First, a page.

When I was growing up, my parents did a good job of making sure I had the freedom to be who I wanted to be, while also making sure that I didn’t go completely off the rails. This can be seen through any #tbt picture I’ve ever posted. I did everything from playing football to joining show choir to starting a pop-punk/emo band, my parents were right there behind me cheering me on.
That’s not to say they treated me like a delicate flower that could break in half at any point. They kept me on track. I didn’t realize it then, but there were certain things that had always been in the picture, no matter how subtle. My dad taking me to University of Illinois basketball games and showing me the campus, to make sure that college was always in my mind. Mom pushing me to talk to neighbors before I left for college so that I can develop some building blocks of networking. Whether they intended to or not, little things like that had a pretty strong effect on shaping my life.
The only thing that’s grown less and less subtle over the years is the push for grandkids, or kids from my perspective. And that makes sense. It’s not an uncommon thing for parents to want their kids to have kids. Let me be clear, it’s not that my parents are hounding me on this, but that doesn’t mean that it hasn’t come up. I wouldn’t know personally, but there seems to be so much love and joy that comes from raising children. It can be the quintessential human experience, something that can never be matched.
I’ve tried to get behind the idea. For so long, I’ve tried to take time to picture myself with kids, sitting at the head of the table while Luke and Skye tell me about how they learned some shit about cows that day. Do kids even learn about farm animals? I honestly don’t know, I’ve been so far removed from the education system in this country for so long.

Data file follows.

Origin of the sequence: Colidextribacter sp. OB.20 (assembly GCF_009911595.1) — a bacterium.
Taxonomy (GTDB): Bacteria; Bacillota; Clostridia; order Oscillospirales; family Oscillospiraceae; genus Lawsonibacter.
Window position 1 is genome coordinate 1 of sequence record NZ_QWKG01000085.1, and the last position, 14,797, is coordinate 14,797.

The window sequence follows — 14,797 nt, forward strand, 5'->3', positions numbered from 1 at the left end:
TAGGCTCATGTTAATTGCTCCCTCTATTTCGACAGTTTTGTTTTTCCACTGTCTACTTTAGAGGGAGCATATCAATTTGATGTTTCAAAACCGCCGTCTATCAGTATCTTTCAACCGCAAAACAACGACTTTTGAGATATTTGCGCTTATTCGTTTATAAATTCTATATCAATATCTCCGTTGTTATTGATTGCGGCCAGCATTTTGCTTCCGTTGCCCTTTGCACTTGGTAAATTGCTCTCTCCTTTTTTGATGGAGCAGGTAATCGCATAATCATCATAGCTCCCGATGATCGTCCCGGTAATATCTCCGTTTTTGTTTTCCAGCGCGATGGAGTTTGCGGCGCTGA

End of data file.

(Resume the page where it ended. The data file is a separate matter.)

But no matter how hard I try, no matter how much I smile and nod along when I hear about the excitement that comes with my cousins starting families, nothing materializes inside me. I don’t get excited at the thought of raising a son. No matter how many times I get asked, “When are you going to settle down and start a family?” at holidays, I don’t feel pressured to. I’ve been this way for as long as I can remember, and it’s remained constant inside me no matter how many times my surroundings have changed.
What sucks about all of this is that I don’t think I could ever straight up give an answer as to why. “I’ve just never wanted children,” doesn’t seem to be good enough anymore. Sure, I could blame it on my maturity level. “Want to know why I don’t think about having children? Check here, or here, or, shit, even just look here.” I’m basically still a child myself, naïve and stupid, floating through life trying to figure my shit out.
Even then, maturity level can be a cop out. “You’re only 24. Give it a few more years and you’ll understand.” Sure. Maybe that’s true. Maybe I’ll give it a few more years, meet someone I love and care about, and we can start a family with 2.5 kids and a golden retriever in the suburbs.
But even if I do meet someone, that doesn’t take away from the fact that I worry about literally everything. When I see someone walking with their child in a stroller, I don’t think “adorable.” I think “fragile.” When I walk past an elementary school on the way to the train station, I’m not seeing the kids running around playing with each other. I see the kid by himself in the corner. When I hear about how much love is inside the household of new parents, I automatically think of my friends who despise theirs.
That’s what I’m afraid of. What if I’m a shitty parent? What if I’m not able to get my shit together and I end up fucking up my child’s life? What if my kid gets bullied? What if he is the bully? Would I be able to handle that? I don’t think I would.
Sure, it may be selfish to be thinking like this. For every time that any of those situations have happened, there are thousands of others where they don’t. That said, there are just some people in this world that shouldn’t be having kids. And right now, I think I fall into that grouping. .
Image via YouTube